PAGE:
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Brazilian Journal of Infectious Diseases

Print version ISSN 1413-8670

Braz J Infect Dis vol.12 no.1 Salvador Feb. 2008

http://dx.doi.org/10.1590/S1413-86702008000100010 

ORIGINAL PAPERS

 

Rotavirus infection in children and adult patients attending in a tertiary Hospital of São Paulo, Brazil

 

 

Emerson CarraroI, II; Ana Helena Sitta PerosaII; Itacy SiqueiraII; Jacyr PasternakII; Marines Dalla Vale MartinoII

IClinical Virology Laboratory, Infectious Diseases Department, UNIFESP
IIMicrobiology Section, Clinical Laboratory, Albert Einstein Hospital; São Paulo, SP, Brazil

Address for correspondence

 

 


ABSTRACT

During the period of January 2003 to December 2005, 3,768 stool samples were received in the Microbiology Laboratory for rotavirus antigen detection from outpatients and inpatients of Albert Einstein Hospital, SP. Fresh stool samples from children and adults were analyzed by two methodologies: during 2003 and 2004 by latex agglutination (Slidex Rotavirus, Biomerieux) and 2005 by an immunochromatographic assay for the combined detection of rotavirus and adenovirus (Vikia Rota-Adeno, Biomerieux). Rotavirus group A was detected in 755 (20%) samples. The annual prevalence was 19.8% in 2003, 21.7% in 2004, and 18.7% in 2005. Rotavirus was detected every month during the period of the study, with peak of positivity between June and August (>35%). The prevalence in hospitalized patients was 26.1% (352/1,350) and in outpatients was 16.7% (403/2,418). For hospitalized patients most of the rotavirus infections were diagnosed in Pediatric setting, age range of 0 to 10 years (prevalence of 55.3%, 295/534). Overall positivity was up to 30% in patients between six months and five years of age (67% of all positive patients), all other age groups had at least 10% positive tests. Rotavirus infection is common in Sao Paulo, and besides the expected higher frequency in children it is also frequent in adults.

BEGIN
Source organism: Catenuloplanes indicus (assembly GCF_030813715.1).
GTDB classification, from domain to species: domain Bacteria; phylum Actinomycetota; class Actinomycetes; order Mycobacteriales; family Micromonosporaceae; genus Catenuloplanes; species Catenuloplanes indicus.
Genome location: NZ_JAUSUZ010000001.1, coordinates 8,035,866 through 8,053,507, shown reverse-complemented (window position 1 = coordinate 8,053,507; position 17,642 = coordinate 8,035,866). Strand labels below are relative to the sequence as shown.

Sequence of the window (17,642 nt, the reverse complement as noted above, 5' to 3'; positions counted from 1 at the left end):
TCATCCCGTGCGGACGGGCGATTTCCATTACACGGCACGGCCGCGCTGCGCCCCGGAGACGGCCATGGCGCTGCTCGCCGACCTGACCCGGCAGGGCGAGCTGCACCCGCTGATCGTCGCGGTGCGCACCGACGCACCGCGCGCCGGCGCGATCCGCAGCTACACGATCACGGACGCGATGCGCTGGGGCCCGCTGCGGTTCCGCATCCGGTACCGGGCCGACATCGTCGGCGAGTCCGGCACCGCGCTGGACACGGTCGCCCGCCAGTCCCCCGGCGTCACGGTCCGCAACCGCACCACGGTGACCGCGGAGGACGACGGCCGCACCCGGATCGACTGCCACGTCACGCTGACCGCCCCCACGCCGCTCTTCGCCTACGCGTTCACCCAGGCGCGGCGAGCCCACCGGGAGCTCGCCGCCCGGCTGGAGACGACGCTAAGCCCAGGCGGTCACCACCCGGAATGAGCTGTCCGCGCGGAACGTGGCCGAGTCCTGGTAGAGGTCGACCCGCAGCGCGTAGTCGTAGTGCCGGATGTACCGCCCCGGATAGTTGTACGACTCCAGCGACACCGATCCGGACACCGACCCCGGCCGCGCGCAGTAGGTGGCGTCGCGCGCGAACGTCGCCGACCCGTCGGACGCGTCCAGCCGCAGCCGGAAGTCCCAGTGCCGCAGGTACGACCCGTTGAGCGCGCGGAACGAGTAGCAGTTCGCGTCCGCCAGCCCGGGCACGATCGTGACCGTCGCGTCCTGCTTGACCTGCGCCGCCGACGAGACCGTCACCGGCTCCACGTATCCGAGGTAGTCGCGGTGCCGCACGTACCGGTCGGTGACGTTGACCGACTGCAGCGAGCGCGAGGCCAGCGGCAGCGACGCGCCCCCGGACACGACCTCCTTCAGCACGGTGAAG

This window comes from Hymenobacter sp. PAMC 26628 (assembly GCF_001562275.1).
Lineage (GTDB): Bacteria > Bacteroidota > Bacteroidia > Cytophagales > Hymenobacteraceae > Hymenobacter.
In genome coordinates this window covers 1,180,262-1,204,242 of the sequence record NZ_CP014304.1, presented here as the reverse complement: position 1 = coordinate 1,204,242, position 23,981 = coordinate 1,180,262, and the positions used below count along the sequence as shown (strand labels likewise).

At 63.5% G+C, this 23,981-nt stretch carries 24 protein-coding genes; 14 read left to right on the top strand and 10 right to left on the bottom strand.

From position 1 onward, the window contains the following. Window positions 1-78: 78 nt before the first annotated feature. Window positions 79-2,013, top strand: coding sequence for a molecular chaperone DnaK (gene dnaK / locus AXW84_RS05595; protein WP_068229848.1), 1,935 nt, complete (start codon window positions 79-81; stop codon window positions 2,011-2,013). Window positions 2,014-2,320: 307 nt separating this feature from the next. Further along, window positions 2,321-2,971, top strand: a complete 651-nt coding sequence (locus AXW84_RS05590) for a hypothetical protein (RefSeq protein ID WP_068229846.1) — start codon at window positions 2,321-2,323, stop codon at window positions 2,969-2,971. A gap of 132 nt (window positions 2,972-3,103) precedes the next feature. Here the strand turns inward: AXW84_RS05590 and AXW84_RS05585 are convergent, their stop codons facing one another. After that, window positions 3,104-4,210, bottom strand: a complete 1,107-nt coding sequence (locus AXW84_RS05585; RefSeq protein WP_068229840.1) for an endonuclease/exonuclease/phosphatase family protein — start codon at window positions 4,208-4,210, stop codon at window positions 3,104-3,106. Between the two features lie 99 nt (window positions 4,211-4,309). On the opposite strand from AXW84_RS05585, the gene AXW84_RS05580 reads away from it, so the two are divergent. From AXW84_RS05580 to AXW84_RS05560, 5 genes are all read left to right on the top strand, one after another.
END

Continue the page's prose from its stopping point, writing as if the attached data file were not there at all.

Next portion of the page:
Key-Words: Rotavirus, gastroenteritis.


 

 

Rotavirus is the most common viral infection leading to acute diarrhea in children worldwide [1,2]. Previous review showed that rotavirus infection is responsible for 22% of all hospitalization due to acute diarrhea in children, and 600,000 or even more deaths caused by diarrhea in children aged less than five years are caused by rotavirus infection [3].

Many studies done in Brazil documented the relevance of rotavirus infection as a cause of severe diarrhea among young children. The estimated mortality is 2,500 deaths per year [4]. Rotavirus vaccine was introduced in the vaccination routine in Brazil in 2006, and in the next years it will be possible to evaluate the impact of this vaccination in all ages [5]. Few studies address to rotavirus associated gastroenteritis in adults. Some reports described rotavirus gastroenteritis in adults in close contact with children, as family contacts [6], day care nursery [7], small rural city [8] and patients attending private care hospital [9].

This study describes epidemiological aspects of rotavirus-associated gastroenteritis in hospitalized and outpatients, children and adults, in a Brazilian tertiary care hospital in Sao Paulo, Brazil.

 

Material and Methods